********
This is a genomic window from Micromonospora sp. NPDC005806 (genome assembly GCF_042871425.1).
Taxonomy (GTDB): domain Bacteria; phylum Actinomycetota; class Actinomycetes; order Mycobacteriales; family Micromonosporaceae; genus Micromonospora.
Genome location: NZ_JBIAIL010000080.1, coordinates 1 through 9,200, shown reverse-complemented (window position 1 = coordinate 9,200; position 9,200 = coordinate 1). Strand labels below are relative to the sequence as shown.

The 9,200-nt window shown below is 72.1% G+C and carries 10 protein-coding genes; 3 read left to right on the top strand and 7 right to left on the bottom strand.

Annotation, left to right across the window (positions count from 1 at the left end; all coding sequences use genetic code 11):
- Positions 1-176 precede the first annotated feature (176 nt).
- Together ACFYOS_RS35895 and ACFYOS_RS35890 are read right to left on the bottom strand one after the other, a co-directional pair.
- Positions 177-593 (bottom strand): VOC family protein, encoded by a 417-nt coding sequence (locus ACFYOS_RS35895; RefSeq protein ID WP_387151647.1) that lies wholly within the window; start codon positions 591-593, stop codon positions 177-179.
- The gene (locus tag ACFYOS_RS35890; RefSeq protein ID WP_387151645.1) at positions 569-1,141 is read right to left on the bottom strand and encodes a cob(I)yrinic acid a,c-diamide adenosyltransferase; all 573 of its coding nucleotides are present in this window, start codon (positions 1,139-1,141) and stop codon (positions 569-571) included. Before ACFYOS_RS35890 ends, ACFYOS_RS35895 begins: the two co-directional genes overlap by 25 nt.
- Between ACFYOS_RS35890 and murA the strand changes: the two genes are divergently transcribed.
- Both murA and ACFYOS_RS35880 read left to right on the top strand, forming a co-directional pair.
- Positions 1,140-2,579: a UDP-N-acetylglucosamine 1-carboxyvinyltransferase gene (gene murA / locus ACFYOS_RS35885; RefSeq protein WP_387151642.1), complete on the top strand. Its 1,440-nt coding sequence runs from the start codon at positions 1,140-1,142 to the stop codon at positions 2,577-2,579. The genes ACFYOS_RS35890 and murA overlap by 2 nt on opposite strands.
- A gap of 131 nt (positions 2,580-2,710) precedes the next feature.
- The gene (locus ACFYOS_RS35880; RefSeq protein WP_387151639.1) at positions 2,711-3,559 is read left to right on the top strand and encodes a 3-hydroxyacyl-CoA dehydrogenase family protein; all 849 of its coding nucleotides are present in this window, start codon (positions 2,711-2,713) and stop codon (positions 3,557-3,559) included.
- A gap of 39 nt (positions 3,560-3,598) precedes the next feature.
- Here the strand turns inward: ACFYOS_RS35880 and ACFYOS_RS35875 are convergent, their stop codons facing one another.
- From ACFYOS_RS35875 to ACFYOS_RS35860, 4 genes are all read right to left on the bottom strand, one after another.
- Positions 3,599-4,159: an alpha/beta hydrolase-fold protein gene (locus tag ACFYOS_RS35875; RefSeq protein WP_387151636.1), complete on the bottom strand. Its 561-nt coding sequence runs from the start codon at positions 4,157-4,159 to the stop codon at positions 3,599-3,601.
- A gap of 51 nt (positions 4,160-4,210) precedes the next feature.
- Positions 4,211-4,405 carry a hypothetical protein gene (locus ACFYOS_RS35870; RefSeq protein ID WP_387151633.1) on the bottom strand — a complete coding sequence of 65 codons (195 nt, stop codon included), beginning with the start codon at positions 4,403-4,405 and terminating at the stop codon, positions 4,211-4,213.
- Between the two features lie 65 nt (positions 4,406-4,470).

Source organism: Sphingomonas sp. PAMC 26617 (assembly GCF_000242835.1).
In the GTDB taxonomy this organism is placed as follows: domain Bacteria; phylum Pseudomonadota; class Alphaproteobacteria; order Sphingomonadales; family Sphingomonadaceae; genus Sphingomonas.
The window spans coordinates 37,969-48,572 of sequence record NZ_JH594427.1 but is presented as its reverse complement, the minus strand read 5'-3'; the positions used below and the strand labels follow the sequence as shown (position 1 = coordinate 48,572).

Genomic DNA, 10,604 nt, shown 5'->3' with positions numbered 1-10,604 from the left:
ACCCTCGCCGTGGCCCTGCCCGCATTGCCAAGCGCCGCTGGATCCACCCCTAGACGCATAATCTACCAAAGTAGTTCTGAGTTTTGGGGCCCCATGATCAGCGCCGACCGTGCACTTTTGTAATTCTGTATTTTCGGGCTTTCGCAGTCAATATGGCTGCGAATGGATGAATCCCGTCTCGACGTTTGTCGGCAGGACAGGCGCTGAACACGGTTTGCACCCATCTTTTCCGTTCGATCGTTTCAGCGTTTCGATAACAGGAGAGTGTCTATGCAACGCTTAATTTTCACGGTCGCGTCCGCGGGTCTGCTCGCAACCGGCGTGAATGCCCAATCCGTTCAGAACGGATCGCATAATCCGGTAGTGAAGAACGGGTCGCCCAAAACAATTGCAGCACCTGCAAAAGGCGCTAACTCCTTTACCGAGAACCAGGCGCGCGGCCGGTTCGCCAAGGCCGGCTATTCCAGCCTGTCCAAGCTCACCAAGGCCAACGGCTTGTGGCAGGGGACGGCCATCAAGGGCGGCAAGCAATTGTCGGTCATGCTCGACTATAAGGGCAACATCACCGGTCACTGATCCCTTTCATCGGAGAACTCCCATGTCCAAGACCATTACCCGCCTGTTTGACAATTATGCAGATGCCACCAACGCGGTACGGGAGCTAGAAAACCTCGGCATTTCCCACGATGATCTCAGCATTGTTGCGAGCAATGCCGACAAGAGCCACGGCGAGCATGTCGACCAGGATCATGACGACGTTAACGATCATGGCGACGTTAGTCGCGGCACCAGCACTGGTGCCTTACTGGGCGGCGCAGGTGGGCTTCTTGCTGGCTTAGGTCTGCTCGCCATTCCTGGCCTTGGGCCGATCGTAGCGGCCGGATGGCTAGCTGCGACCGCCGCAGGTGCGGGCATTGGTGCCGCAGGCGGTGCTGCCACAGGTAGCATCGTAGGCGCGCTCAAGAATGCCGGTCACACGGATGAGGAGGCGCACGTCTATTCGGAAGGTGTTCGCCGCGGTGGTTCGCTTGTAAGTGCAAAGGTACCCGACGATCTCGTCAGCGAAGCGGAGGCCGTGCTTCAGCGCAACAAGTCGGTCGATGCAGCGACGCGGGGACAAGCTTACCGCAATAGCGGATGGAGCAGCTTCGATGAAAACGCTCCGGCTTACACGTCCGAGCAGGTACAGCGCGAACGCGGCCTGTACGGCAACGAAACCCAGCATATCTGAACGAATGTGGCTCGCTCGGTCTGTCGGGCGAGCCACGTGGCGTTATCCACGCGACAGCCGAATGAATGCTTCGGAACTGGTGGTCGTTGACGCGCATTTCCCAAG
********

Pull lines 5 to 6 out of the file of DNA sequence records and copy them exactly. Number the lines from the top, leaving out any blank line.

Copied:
Annotation, left to right across the window (positions count from 1 at the left end; all coding sequences use genetic code 11):
- Positions 1-176 precede the first annotated feature (176 nt).